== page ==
EDITOR: | July 26th, 2016 | 3 Comments

Graphene 101 — Adrian Nixon explains the basics

| July 26, 2016 | 3 Comments
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July 26, 2016 — Who is making graphene and where — that is an important thing to know. The author of the new Global Graphene Manufacturing Report, Adrian Nixon, asked this basic question when writing his columns for InvestorIntel. Adrian was surprised there was no single authoritative source of information about the state of the art of graphene manufacture worldwide. So he has created one for InvestorIntel. This report is totally independent and is not funded by any of the producers in the market. The market is dynamic and therefore the report will be updated at least twice per year, more if the pace of change demands it.

Adrian holds a degree in chemistry from the Royal Society of Chemistry and has decades of experience in both R&D and manufacturing. He is well placed to understand and explain the technologies that are emerging. His report will tell you who the key players are, what is the nature of their products and, where the data exists, the list price of these products. If you want to know the state of the art for graphene manufacture then this report is for you.

In this interview, InvestorIntel Publisher Tracy Weslosky goes through all the basic questions with Adrian — and he provides down-to-earth explanations to those questions (some of which you may have been afraid to ask).

Adrian:

  • Explains what graphene is (a pencil with graphite is used to illustrate this).
  • Outlines why graphene is so important (one point: it’s the best electrical conductor known).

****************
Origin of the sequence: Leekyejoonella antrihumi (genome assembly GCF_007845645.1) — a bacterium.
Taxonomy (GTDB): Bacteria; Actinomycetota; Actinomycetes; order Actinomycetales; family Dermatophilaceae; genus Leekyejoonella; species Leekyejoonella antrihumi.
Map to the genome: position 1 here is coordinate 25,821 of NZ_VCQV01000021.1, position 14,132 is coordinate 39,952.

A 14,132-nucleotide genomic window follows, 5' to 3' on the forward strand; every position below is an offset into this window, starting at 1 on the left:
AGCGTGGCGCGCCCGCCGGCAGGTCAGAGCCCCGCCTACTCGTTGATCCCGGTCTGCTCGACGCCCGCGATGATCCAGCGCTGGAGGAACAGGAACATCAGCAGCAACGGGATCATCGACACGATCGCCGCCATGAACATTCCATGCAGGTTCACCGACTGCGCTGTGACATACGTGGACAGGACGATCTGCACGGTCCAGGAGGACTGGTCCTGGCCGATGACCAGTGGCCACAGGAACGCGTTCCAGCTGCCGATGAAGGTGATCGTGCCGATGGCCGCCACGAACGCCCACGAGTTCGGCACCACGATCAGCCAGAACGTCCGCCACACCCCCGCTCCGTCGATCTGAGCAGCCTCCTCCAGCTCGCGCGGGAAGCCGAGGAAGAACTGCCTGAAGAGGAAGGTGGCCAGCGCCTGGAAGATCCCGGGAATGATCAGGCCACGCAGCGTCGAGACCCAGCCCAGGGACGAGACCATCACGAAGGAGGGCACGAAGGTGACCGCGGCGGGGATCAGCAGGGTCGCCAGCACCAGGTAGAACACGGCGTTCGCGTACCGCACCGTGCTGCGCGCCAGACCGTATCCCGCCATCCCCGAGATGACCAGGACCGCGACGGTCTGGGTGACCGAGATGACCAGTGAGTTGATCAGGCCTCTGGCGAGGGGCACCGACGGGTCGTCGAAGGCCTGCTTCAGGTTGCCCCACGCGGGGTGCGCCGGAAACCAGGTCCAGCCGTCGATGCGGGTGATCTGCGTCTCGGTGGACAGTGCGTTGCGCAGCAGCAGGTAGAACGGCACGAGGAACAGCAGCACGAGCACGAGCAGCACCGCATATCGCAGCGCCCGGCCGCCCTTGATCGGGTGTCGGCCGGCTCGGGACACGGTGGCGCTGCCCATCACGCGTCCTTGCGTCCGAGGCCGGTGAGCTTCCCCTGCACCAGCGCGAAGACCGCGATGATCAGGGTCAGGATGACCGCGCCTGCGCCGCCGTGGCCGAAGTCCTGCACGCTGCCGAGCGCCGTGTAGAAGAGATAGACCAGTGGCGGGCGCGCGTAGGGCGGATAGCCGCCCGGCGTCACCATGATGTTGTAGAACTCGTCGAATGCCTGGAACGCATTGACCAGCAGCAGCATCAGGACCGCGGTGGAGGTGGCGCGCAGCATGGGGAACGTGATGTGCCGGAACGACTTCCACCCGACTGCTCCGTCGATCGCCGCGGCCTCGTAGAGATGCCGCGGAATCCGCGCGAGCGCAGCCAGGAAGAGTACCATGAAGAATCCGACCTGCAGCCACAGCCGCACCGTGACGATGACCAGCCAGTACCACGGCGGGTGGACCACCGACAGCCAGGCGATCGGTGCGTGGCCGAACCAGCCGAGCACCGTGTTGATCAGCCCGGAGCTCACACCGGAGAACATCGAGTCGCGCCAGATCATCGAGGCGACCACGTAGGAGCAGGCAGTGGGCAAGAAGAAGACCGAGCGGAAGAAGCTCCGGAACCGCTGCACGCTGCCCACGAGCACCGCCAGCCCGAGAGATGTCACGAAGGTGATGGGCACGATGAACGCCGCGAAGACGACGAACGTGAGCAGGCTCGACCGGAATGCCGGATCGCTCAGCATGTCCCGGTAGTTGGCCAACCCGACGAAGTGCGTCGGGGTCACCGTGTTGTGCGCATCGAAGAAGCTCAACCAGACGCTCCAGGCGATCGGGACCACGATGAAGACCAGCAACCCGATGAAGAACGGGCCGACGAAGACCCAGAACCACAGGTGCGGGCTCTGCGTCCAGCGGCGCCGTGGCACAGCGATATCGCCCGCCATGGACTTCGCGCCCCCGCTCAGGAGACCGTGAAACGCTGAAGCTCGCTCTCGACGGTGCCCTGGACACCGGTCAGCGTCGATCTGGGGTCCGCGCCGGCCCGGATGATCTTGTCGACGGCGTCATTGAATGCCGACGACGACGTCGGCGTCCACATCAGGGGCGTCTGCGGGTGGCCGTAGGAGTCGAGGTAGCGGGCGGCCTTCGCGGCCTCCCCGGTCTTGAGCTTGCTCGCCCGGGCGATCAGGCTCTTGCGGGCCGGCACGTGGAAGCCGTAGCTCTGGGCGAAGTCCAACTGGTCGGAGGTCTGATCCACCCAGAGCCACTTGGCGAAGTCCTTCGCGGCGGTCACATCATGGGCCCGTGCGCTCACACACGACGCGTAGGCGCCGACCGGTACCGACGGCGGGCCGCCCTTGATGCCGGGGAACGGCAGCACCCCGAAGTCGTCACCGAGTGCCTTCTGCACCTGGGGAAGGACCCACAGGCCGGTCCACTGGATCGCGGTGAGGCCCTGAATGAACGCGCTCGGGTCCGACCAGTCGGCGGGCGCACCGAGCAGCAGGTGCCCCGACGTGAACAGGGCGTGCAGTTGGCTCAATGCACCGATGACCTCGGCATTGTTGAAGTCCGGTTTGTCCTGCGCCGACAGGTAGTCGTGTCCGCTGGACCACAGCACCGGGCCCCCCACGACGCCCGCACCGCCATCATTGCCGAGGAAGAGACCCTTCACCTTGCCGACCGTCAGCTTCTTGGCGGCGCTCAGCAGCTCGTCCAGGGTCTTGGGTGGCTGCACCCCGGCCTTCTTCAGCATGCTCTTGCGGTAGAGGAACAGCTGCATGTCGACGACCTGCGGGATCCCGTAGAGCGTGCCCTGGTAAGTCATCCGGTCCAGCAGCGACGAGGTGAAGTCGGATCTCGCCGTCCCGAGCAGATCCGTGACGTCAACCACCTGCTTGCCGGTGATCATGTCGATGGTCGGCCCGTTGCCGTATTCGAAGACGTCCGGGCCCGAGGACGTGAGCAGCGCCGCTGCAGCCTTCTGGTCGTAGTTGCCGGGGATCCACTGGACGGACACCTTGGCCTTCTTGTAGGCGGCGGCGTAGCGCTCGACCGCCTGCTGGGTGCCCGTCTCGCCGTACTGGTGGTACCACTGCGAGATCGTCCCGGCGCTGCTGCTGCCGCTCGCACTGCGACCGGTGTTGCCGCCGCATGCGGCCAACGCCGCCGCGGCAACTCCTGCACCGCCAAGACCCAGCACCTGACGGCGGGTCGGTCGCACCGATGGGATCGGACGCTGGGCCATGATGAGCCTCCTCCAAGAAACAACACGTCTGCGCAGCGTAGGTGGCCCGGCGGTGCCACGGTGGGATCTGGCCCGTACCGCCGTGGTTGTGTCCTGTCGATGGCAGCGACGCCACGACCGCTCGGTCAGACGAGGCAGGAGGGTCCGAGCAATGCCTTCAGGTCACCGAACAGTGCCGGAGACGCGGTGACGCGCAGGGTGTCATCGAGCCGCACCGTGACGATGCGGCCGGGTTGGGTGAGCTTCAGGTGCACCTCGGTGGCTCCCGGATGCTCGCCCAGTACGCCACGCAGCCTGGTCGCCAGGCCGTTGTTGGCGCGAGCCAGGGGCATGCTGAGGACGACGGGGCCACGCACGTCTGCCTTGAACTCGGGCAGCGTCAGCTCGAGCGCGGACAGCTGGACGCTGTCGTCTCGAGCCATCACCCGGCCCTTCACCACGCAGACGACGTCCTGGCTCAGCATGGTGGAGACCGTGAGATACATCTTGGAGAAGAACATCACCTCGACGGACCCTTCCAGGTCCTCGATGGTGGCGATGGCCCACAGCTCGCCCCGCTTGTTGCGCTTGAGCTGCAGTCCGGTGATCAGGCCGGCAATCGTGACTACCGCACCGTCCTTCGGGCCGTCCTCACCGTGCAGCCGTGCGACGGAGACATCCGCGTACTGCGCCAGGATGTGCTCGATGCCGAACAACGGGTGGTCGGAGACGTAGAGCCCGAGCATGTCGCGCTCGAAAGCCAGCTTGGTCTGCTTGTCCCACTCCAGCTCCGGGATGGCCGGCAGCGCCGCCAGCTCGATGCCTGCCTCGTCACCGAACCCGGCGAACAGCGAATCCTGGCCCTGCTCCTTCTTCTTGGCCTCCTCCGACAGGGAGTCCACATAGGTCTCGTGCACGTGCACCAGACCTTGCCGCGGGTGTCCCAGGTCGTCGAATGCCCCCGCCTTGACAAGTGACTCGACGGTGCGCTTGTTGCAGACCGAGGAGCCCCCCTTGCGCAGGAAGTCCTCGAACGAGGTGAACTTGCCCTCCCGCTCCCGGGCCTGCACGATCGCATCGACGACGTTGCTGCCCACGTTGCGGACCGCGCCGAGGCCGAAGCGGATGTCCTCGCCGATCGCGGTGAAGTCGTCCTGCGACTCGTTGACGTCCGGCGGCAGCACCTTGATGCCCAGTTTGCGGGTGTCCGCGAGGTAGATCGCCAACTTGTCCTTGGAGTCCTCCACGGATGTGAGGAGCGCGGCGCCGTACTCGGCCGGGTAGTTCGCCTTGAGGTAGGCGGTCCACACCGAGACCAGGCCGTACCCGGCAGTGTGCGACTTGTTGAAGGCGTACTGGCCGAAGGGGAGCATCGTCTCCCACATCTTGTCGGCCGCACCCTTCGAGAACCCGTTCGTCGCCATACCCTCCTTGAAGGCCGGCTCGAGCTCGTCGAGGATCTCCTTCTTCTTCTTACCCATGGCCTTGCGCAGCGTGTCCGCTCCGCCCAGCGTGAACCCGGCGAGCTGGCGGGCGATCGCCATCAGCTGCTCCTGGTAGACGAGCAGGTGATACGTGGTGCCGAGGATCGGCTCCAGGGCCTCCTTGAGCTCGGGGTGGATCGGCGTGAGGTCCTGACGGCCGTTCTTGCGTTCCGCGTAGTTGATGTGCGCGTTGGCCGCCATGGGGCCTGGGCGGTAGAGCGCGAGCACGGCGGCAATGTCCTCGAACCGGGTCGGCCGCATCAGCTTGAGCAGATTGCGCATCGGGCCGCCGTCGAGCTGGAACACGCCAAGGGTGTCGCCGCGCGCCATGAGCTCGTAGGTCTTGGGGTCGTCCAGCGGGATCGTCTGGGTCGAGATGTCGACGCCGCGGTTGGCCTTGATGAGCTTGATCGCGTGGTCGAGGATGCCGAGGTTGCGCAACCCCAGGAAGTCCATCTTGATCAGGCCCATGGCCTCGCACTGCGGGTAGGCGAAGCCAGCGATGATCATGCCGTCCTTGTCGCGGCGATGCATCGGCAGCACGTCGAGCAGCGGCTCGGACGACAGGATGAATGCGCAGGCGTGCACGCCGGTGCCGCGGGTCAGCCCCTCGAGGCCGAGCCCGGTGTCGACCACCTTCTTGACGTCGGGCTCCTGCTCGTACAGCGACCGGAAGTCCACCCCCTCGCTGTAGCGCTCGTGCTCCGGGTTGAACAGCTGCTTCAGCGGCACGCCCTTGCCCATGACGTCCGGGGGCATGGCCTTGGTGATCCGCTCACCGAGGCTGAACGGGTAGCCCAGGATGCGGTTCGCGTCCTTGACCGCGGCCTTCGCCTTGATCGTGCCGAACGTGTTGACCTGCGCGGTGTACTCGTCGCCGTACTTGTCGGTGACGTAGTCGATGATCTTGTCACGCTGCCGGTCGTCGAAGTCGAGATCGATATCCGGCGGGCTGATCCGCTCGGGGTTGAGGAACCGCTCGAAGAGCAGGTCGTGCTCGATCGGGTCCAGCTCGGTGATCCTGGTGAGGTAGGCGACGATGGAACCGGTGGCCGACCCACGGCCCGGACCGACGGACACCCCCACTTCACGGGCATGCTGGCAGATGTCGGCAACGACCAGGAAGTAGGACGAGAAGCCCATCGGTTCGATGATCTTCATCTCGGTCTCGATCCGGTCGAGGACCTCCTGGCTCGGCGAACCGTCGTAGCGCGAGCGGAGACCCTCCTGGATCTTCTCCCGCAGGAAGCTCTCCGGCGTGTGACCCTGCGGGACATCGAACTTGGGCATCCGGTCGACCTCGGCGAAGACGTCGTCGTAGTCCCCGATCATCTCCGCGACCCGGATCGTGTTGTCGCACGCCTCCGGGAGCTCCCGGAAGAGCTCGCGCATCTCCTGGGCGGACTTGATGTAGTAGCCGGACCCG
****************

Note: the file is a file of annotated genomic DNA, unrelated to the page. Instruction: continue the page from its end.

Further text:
• Describes the two main methods by which graphene is derived.
  • Talks about many companies worldwide that are engaged in graphene production.
  • Voices concerns about the quality of some graphene supplies.

Adrian Nixon is a Senior Editor at InvestorIntel.


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Comments

  • Dan

    Adrian’s first comment that Graphene is a single layer of hexagonal graphite is confusing. He appears to say a viewer of a sheet would see benzene-type structures in the plane. That is not my understanding of the structure.
    Also, how is his report available.

    July 27, 2016 - 2:22 PM

    • Tracy Weslosky

      Fred Cowans is heading up the sales of the Global Graphene Report Dan, and may be reached at Fred@Wescow.com — he is my former investment banking partner from our DealFlow days…..love him!

      July 29, 2016 - 11:23 AM

  • Adrian Nixon

    Hi Dan, You are actually quite right. Graphene can indeed be thought of as a sheet of connected hexagonal benzene structures.
    A team at Lawrence Berkeley National Laboratory in California used the world’s most powerful transmission electron microscope to image the hexagonal structure of graphene. You can see the image at this link if you want to take a look yourself:
    http://newscenter.lbl.gov/2008/09/09/graphene-images/
    When I first encountered graphene a few years ago my immediate reaction was to think of it in terms of poly-benzene, a sheet of connected hexagonal benzene rings. My guess is that the name graphene was invented to describe the structure to prevent the spread of the language of poly-benzene right from the start. As you will know, Benzene is carcinogenic, and not nice. This has prompted much investigation into the toxicity of graphene. So far it seems remarkably safe. Also the Nobel prizewinners who discovered graphene pointed out that in the decade or so since its discovery no-one working on the stuff has died from any graphene related toxic effects.
    You also enquired about the availability of the report. I’ll ask Tracy and her team to contact you with more details.
    Thanks for your interest and comments. Adrian

    July 28, 2016 - 6:35 AM

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